All people are sensitive, whether they like it or not. However, some people are more sensitive to certain things than others. I [Jeffrey Kerkdijk] think that some are even sensitive to games. Some games have a lot of violence going on in them. What the eye catches stays in one’s mind. Every violent act you see, whether it is in a game or in a movie, does affect you.
To be honest, I agree with Ben that people seek reasons when bad things happen, but I also think that many of these “game related crimes” have nothing to do with games. Sure it might be how they act; they might act like playing a game in real life. Foremost I think that people commit these awful crimes because they have lost their view on reality, perhaps they are traumatized, abused, or in a psychological state. It is in those moments that crimes like this occur to the mind.
When a person loses his view on reality life may suck, but there can be a better future if you are willing to work for it.
It’s Not the Game
Argument by Vincent Haoson
I’ve always believed that whatever our influence is, we are the masters of our own action. There are a lot of cases where people who are surrounded by bad neighbourhoods, and even bad friends, would often grow into good people in society.
The same applies with violent video games, may it be console games like GTA (which has often been the target of the authorities as the prime suspect of teen crime influence) to MMOs (though I can’t really recall the exact MMO that they pointed out as the reason why a kid stabbed someone).
I say that it’s not the game that makes today’s youth act violently. It’s the lack of proper guidance and support from the parents themselves that pushes youth to do such atrocious acts. If a kid was properly guided by those who are near them (e.g. parents) then I would confidently say that regardless of whatever game they put their hands on, they wouldn’t come out as a psychopathic shooter or thief.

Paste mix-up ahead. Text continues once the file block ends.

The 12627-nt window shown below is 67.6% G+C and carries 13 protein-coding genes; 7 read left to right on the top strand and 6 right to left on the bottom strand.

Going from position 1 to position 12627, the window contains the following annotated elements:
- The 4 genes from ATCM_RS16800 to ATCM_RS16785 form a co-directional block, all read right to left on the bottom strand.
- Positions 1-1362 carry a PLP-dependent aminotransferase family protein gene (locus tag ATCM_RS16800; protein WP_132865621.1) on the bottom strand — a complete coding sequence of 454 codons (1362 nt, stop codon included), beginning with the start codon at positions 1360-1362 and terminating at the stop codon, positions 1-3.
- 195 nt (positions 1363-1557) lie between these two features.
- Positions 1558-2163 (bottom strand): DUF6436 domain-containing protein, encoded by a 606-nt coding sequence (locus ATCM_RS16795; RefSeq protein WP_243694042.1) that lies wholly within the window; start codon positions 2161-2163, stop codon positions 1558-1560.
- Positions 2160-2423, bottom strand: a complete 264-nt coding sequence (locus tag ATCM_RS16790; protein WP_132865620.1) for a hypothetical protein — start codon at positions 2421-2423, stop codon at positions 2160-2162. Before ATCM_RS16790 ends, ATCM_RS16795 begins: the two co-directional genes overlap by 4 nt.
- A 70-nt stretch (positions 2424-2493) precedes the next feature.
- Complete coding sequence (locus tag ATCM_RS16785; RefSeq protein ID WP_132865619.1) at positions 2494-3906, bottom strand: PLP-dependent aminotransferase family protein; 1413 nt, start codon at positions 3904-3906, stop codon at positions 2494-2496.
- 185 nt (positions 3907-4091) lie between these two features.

A classmate of mine in college did his thesis regarding the tendency of gamers to act violently when exposed to violent video games. His found out that violent games, does increase the tendency for the youth to act violently but they don’t do it because video games push them to do it, other factors such as friends and whatnot are the ones they put their blame on.
I personally think that blaming violent games as the reason why today’s youth act violently is downright irresponsible. I say that it’s the lack of proper guidance from the parents and those who influence the youth that pushes kids to act what they see.
Argument by Ben Lamb (He is aware of its contradiction!)
I don’t think that you can point to any one ’cause’ for an ‘effect’ as complicated as the actions of a person. Everything that people experience will affect them to some extent.
If a child is brought up with a good grounding in life then they will have the understanding to put all subsequent experiences in their proper place. It’s quite easy for a middle class white-boy like myself to listen to some gangsta rap and enjoy it for what it is without being unduly influenced by the messages it, often explicitly, conveys.
Give a child an education via the television instead of through ‘proper’ parenting, and that child’s founding experiences will lead them to understand all later messages in a different way. The commonplace violence in these mediums will forever skew their view of the world and leave them more likely to make choices towards violence in their later years.
Is it the responsibility of the parents to bring their children up with an education that allows them to relate to society in a non-violent way? Yes. But this does not remove the responsibility of the rest of society.
There is no use in pointing the finger of blame at the portion of society who is probably in the worst position to do anything about it. (EDIT: By this I mean parents who themselves were educated in front of the telly)
As members of society we are all responsible for society’s children, and if our children are finding education in violent games then we must seriously question if these games are what we should be supplying to them. (EDIT: ie: producing and selling them)
Closing Statement
With all of these varied points of view in mind, should violent video games be banned from society? Should they be heavily regulated or ignored? It is virtually impossible to draw such a conclusion on a matter as elaborate as this one, however, we can still rely on ESRB ratings to protect youth from seeing or playing what they should not.
“If you start banning or even restricting everything that might be bad for people, where do you draw the line? Most people would draw it somewhere between drugs (probably should ban) and media (probably shouldn’t ban), but even that is open to huge debate.” (Ben Lamb)
Censorship may be adequate to solve this problem, but it cannot be the only method to take action. What is your opinion? We hope to receive your views on this topic via the Onrpg Forums!